Compassionate Care Hospice Group, Inc., (“CCH Group”) has agreed to pay $2.4 million to resolve allegations that CCH Group and its subsidiary Compassionate Care Hospice of Atlanta, LLC, (“CCH Atlanta”) submitted or caused the submission of false claims to Medicare and Medicaid by engaging in improper financial relationships with contracted physicians. CCH Group is a Florida corporation with its principal place of business in Parsippany, New Jersey, and subsidiaries and affiliates in numerous states.
“Kickbacks should never play a role in medical decision-making,” said U.S. Attorney John Horn. “When healthcare providers are paid for referrals, the costs of health services inevitably rise and ultimately are borne by taxpayers.”
“The False Claims Act settlement in this case should be a deterrent to those who would so selfishly circumvent our federal healthcare programs to their benefit,” said FBI Special Agent in Charge David J. LeValley. “Rest assured the FBI is committed to diligently investigating those who would defraud our federally funded healthcare programs, depriving those who truly depend on them.”
“It is paramount to our health care system that those seeking health care advice know that providers and treatments recommended to them are not influenced by illegal remuneration or arrangements,” said Special Agent in Charge Derrick L. Jackson, of the U.S. Department of Health and Human Services, Office of Inspector General. “The OIG is committed to working with our law enforcement partners to combat this sort of activity.”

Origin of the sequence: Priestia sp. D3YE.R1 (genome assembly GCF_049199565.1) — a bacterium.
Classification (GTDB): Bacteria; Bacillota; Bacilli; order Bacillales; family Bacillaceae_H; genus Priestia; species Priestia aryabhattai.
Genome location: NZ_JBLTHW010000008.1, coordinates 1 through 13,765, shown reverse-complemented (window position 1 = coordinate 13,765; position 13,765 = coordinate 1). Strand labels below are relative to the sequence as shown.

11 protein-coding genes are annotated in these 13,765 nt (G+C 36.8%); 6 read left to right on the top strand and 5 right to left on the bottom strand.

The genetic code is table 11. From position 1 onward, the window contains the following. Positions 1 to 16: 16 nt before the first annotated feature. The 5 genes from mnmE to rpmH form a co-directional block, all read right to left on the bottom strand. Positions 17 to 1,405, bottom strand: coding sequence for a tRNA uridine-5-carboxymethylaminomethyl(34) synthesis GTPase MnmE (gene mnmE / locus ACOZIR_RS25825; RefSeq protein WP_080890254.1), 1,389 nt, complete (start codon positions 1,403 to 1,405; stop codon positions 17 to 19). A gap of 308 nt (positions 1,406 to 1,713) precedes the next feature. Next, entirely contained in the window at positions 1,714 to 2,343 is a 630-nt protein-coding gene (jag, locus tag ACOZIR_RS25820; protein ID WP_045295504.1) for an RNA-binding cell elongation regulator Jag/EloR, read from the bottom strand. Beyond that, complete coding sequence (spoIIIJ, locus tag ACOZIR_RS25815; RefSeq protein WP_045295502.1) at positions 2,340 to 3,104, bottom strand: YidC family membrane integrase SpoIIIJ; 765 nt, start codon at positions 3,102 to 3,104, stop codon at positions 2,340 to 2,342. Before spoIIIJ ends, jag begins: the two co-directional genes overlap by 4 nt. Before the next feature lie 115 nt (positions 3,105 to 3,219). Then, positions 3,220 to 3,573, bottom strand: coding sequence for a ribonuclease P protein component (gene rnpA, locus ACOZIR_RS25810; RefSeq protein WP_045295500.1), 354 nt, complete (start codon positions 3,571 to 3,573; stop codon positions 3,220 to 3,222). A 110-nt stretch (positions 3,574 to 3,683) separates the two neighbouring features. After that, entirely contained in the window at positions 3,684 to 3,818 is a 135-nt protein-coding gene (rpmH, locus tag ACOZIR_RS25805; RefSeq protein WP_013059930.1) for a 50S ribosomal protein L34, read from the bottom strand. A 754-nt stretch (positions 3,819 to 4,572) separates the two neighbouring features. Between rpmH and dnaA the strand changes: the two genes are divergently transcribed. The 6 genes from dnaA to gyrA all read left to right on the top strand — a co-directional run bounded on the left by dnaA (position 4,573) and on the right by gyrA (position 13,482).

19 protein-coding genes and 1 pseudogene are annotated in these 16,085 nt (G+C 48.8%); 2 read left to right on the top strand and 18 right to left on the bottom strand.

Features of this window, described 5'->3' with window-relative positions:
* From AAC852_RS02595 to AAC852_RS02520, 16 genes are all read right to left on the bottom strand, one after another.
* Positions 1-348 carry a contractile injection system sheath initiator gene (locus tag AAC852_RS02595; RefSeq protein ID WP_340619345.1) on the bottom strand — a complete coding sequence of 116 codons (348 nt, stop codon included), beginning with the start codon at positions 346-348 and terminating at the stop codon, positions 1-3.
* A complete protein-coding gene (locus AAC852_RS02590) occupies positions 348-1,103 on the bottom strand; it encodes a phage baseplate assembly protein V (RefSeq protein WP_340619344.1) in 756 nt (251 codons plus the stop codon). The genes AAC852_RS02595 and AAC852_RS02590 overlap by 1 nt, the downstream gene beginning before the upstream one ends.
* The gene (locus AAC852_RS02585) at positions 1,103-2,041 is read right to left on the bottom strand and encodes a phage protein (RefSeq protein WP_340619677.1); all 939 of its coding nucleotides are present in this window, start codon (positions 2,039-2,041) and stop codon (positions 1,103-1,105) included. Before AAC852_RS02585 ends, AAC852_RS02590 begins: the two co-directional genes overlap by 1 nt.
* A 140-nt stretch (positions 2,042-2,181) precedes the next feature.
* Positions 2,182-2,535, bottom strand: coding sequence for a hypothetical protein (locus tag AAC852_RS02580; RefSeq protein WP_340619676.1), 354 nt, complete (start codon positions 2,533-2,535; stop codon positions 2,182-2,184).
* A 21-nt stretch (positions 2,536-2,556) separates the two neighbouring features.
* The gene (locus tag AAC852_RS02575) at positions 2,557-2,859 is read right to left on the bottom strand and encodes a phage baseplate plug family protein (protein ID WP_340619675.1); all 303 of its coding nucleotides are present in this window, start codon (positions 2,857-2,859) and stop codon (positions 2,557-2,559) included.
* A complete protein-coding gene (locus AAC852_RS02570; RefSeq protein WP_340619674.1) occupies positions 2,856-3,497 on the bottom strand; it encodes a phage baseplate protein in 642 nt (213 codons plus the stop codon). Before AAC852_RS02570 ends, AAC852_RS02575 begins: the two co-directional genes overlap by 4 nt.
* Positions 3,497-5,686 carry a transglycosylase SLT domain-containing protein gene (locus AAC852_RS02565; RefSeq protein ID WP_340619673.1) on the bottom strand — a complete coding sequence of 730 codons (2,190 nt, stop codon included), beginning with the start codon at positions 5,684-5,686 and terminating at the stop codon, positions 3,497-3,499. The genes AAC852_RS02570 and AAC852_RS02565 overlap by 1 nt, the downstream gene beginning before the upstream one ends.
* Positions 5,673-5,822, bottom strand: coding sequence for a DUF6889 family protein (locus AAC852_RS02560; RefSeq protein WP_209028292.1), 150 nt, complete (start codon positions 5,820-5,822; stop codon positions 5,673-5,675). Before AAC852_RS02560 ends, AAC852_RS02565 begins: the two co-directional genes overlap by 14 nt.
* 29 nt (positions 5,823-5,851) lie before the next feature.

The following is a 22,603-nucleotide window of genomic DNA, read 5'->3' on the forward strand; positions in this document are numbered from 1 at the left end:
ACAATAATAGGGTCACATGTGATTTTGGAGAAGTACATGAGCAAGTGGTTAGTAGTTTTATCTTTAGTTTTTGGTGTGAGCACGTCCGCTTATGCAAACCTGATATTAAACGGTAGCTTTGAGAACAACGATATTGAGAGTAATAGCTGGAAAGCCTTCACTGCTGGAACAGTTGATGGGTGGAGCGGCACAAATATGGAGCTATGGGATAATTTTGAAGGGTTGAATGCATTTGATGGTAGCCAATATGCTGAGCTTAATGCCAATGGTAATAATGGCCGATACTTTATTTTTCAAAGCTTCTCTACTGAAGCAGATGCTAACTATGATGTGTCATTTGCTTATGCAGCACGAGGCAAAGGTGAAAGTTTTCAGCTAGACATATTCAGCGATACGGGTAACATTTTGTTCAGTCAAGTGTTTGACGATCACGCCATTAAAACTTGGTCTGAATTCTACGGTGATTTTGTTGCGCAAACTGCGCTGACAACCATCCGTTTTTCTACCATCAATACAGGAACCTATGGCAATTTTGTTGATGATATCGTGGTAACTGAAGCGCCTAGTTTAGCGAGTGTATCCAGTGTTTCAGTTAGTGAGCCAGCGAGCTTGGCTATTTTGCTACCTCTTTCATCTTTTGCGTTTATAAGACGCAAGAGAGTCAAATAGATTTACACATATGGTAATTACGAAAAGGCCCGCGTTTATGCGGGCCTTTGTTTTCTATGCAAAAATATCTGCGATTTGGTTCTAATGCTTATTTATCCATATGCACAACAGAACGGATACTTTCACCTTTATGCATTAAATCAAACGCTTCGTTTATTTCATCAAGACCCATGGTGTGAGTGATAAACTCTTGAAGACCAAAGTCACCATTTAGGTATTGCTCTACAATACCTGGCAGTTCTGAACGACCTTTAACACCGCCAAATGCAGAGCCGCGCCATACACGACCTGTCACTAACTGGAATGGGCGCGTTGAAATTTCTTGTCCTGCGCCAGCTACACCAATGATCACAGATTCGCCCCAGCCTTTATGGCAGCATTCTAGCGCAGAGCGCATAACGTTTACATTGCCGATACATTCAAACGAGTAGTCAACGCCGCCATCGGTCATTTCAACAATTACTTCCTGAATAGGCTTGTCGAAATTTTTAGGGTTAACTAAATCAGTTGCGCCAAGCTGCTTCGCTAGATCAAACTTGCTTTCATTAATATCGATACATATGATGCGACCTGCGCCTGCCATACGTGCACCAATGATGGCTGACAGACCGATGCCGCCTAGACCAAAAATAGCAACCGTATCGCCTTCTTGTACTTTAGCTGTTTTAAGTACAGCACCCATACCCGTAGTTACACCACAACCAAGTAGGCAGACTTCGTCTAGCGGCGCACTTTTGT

“Our office’s Medicaid Fraud Control Unit will continue to work with our federal partners to go after any action that compromises the integrity of our health care systems,” said Georgia Attorney General Chris Carr. “This type of scheme obscures the proper relationship among those providing health care services to Medicaid members, and it diminishes the quality of health care options available to our citizens. We won’t stand for it.”
The government alleges that, between April 3, 2007 and April 29, 2011, CCH Group and CCH Atlanta paid illegal remuneration to five physicians in order to induce the providers to refer patients to CCH Atlanta for hospice services and certify individuals as eligible for hospice services. The government also alleges that CCH Atlanta and CCH Group submitted or caused the submission of claims to Medicare and Medicaid for services provided to the individuals who had been referred by the physicians because of the kickbacks. The illegal remuneration took the form of (1) payments to a medical director in exchange for referrals and (2) sham contracts with associate medical directors in exchange for referrals.
The settlement resolves allegations filed by Cathy Morris and Josie King, former CCH Atlanta employees, under the qui tam, or whistleblower, provisions of the False Claims Act, which authorizes private parties to sue for false claims on behalf of the United States and share in the recovery. The lawsuit was filed in the Northern District of Georgia and is captioned United States & State of Georgia ex rel. Morris & King v. Compassionate Care Hospice Group of Atlanta, LLC, et al., No. 1:10-cv-3450 (N.D. Ga.). Ms. Morris and Ms. King will receive a share of the settlement.
The claims resolved by the settlement are allegations only, and there has been no determination of liability.
This case was investigated by the U.S. Attorney’s Office for the Northern District of Georgia, the U.S. Department of Health & Human Services Office of Inspector General, the Federal Bureau of Investigation, and the Georgia State Attorney General’s Medicaid Fraud Control Unit.
The civil settlement was reached by Assistant U.S. Attorneys Lena Amanti and Neeli Ben-David and Georgia State Assistant Attorney General Sara Vann.